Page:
There is no understating the [historical] importance of Dunfermline as Scotland’s ancient capital–Best-Preparation-Material/wiki

“There is no understatement of Dunfermline’s [historical] importance as Scotland’s ancient capital,” church custodian Willie Donaldson said as I admired the striking brass floor tomb. “Not only Bruce and Queen Margaret were born here, but Charles I, Britain’s last Scottish-born monarch, is buried in our cemetery, as is William ‘Braveheart’ Wallace’s mother.”

Meanwhile, Queen Margaret’s relics can be found a short distance away in the newly renovated Church of St Margaret. “For centuries, pilgrims from all over the world have come to pay their respects to Queen Margaret, according to sacristan Tom Condy, who showed me a fragment of her shoulder bone. “Today, they make the pilgrimage to see our relic. Dunfermline is now a city. But it has always been a deeply special pilgrimage site for pilgrims.”

You’d be forgiven for thinking Queen Margaret is the most well-known figure in Dunfermline’s history, but she’s not alone. Downhill from the church is a simple weaver’s cottage where the Scottish-American industrialist and philanthropist Andrew Carnegie was born in 1835.

Carnegie is a giant in Dunfermline’s story, a backbone to the town that became a city

Carnegie’s family arrived in Pittsburgh, Pennsylvania, in 1848 with almost nothing, but he made his fortune during the great era of American railroads. And, despite becoming the world’s richest man in 1902 after selling his businesses, one of which supplied steel for the Brooklyn Bridge, he remained true to his Dunfermline roots.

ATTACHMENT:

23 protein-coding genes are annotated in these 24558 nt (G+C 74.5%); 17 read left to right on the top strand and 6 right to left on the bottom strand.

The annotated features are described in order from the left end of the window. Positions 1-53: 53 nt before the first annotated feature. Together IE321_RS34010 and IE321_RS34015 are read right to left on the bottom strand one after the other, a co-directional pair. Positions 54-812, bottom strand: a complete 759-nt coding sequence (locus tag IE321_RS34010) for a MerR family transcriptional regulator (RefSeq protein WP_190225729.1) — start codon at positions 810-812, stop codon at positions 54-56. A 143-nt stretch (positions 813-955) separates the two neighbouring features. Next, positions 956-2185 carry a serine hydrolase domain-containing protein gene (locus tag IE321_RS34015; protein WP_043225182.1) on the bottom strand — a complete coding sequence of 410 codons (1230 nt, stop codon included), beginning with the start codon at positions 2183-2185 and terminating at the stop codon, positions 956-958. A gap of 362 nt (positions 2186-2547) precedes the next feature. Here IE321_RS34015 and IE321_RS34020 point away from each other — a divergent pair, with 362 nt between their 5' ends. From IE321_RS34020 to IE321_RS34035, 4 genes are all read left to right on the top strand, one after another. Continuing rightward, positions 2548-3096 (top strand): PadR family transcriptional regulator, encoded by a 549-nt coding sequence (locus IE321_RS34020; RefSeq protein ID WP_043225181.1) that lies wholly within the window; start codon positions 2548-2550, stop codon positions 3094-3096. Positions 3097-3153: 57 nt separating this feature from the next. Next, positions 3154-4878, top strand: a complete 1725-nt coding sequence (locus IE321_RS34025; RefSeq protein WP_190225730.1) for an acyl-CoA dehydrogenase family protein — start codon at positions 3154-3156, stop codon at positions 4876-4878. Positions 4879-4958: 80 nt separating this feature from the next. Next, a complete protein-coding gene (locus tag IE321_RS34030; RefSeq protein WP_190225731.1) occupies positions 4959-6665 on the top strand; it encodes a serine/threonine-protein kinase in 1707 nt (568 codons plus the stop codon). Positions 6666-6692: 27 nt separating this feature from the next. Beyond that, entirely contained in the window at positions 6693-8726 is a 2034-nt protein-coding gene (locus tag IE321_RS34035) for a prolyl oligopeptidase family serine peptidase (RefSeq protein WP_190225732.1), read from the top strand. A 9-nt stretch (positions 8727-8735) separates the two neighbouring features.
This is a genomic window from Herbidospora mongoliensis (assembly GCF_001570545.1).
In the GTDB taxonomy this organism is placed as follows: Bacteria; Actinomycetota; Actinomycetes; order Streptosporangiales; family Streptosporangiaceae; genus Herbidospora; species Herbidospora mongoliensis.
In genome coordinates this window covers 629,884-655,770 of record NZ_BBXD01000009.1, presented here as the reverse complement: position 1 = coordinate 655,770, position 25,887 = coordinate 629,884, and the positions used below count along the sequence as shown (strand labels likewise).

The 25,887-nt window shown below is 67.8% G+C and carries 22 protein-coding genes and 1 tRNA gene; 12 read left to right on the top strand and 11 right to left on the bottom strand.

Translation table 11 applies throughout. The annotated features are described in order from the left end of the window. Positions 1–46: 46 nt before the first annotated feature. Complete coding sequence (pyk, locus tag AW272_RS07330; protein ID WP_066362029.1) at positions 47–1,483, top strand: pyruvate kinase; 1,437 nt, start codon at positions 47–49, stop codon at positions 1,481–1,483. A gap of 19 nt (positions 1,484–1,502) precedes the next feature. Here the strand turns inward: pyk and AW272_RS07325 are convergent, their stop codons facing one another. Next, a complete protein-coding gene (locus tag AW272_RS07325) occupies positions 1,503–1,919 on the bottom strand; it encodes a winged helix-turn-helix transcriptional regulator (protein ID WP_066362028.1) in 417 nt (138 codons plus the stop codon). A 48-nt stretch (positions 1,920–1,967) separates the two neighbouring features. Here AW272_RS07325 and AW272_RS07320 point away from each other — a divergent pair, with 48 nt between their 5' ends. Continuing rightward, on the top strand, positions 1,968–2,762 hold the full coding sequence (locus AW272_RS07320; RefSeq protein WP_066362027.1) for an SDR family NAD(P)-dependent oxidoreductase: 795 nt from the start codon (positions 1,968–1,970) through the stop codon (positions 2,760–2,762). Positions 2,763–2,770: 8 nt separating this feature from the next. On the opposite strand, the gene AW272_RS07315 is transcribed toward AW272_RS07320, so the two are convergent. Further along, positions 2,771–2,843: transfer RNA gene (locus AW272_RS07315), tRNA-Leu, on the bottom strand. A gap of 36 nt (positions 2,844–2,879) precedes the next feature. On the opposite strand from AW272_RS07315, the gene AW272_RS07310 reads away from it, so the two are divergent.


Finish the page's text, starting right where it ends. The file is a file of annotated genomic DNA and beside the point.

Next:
“Carnegie is a giant in Dunfermline’s story, a backbone to the town that became a city,” museum manager Mark McLeod said as he showed me around the Carnegie cottage, now dedicated to him as a museum, and pointed out the modest bed where he was born.

Carnegie spent the rest of his life donating what would be billions of dollars today, famously saying: “The man who dies thus wealthy dies in disgrace.” He would likely have rejoiced at the city status news, having declared it was his mission to “bring sweetness and light to the people of Dunfermline”. Without him, there would be no 22 Carnegie trusts, which have engaged in a global web of charitable work and philanthropy for more than a century. The Carnegie Baths public swimming pool and the Carnegie Hall music venue would not exist in Dunfermline, nor would New York have its own Carnegie Hall.

Without him, Dunfermline would not have its Carnegie Library, the first of more than 2,500 Carnegie Libraries worldwide, which was brilliantly reinvented in 2017 to house a civic museum and galleries highlighting Dunfermline’s fortitude. Downstairs, the public library is woven around the old sandstone building, while the museum and galleries are housed in an ultra-modern riot of oak, glass, and (in a nod to Carnegie) steel, with floor-to-ceiling windows looking out over Dunfermline Abbey. Visitors can learn how the city survived the devastating Great Fire of 1624, cholera epidemics, and hard times in the 1980s as the old textile mills declined.